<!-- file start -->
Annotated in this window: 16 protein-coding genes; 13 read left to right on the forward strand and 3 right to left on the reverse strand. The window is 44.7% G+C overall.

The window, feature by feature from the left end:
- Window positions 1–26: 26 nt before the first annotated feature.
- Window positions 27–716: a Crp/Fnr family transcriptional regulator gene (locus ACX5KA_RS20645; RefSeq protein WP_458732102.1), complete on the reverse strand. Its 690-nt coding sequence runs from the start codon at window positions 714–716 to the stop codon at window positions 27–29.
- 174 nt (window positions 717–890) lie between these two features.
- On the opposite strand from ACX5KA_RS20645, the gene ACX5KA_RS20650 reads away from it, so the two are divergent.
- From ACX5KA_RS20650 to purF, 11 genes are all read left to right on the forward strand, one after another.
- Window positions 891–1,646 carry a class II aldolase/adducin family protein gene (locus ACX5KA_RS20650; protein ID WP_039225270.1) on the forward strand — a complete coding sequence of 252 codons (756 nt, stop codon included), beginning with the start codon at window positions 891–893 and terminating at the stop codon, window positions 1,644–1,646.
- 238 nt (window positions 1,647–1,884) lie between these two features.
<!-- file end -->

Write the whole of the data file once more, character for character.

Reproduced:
Annotated in this window: 16 protein-coding genes; 13 read left to right on the forward strand and 3 right to left on the reverse strand. The window is 44.7% G+C overall.

The window, feature by feature from the left end:
- Window positions 1–26: 26 nt before the first annotated feature.
- Window positions 27–716: a Crp/Fnr family transcriptional regulator gene (locus ACX5KA_RS20645; RefSeq protein WP_458732102.1), complete on the reverse strand. Its 690-nt coding sequence runs from the start codon at window positions 714–716 to the stop codon at window positions 27–29.
- 174 nt (window positions 717–890) lie between these two features.
- On the opposite strand from ACX5KA_RS20645, the gene ACX5KA_RS20650 reads away from it, so the two are divergent.
- From ACX5KA_RS20650 to purF, 11 genes are all read left to right on the forward strand, one after another.
- Window positions 891–1,646 carry a class II aldolase/adducin family protein gene (locus ACX5KA_RS20650; protein ID WP_039225270.1) on the forward strand — a complete coding sequence of 252 codons (756 nt, stop codon included), beginning with the start codon at window positions 891–893 and terminating at the stop codon, window positions 1,644–1,646.
- 238 nt (window positions 1,647–1,884) lie between these two features.